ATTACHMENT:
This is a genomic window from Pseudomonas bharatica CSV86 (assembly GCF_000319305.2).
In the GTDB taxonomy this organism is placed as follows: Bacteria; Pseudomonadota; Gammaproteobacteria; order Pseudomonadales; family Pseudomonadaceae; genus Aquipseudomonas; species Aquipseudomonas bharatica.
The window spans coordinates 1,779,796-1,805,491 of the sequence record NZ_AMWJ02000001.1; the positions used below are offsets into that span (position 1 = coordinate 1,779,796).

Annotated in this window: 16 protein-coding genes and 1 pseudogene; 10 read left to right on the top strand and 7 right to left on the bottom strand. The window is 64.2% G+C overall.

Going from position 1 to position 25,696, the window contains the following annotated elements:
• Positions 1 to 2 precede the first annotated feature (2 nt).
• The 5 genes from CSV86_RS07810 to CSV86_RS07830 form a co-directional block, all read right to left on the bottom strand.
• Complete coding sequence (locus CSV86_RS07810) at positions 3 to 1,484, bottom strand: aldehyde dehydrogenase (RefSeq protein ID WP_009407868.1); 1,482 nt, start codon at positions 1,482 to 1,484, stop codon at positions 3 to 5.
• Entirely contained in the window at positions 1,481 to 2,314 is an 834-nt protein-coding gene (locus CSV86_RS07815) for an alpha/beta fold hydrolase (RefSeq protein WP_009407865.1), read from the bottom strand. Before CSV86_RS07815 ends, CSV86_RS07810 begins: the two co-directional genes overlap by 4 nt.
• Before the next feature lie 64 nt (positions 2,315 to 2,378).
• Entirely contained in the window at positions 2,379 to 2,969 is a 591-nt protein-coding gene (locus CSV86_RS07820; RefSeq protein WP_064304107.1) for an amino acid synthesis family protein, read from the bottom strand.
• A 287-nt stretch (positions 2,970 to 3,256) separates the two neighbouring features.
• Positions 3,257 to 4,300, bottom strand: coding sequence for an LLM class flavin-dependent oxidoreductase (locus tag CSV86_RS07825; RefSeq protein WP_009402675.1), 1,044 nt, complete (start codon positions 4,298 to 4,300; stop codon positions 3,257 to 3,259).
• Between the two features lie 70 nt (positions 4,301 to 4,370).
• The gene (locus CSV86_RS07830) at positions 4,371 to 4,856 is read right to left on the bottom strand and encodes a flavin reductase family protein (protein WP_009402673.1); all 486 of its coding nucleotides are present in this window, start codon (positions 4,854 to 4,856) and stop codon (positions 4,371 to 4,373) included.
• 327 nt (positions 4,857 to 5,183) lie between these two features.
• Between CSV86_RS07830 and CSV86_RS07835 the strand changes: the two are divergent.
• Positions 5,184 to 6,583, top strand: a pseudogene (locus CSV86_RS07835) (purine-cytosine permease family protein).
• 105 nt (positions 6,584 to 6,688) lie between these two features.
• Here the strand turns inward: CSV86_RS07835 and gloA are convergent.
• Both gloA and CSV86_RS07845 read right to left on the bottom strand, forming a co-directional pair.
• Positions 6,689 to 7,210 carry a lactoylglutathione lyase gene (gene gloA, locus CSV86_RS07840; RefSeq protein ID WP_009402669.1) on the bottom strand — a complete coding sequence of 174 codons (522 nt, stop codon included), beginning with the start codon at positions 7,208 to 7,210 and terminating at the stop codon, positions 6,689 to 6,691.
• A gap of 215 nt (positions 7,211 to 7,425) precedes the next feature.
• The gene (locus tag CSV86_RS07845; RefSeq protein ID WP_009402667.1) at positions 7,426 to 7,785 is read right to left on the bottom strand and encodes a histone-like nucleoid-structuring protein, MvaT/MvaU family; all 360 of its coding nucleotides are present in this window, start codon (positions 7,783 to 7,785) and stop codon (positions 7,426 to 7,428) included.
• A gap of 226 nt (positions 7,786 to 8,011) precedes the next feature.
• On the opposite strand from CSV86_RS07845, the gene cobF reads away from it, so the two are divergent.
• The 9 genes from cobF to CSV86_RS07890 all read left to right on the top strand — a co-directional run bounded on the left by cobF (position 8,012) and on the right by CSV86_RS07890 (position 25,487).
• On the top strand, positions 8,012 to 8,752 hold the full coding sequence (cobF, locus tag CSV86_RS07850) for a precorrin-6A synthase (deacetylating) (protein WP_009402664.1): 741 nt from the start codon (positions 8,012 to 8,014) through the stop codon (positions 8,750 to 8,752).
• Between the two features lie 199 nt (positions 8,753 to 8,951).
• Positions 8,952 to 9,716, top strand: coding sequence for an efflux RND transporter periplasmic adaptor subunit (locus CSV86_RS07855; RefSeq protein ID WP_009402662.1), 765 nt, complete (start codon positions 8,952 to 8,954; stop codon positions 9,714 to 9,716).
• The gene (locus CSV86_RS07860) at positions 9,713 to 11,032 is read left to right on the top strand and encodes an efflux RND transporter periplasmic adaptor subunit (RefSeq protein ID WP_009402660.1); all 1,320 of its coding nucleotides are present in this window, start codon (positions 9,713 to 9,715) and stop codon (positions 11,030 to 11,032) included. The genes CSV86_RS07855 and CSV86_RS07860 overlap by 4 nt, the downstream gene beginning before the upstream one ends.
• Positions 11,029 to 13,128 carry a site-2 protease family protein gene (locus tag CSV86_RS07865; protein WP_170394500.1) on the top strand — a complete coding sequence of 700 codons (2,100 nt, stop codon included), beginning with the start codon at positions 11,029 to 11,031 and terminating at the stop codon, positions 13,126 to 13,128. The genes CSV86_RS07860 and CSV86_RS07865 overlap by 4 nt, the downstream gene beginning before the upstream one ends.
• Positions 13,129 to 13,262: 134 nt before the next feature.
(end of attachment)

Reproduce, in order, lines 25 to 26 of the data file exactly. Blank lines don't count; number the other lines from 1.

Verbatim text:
• A gap of 226 nt (positions 7,786 to 8,011) precedes the next feature.
• On the opposite strand from CSV86_RS07845, the gene cobF reads away from it, so the two are divergent.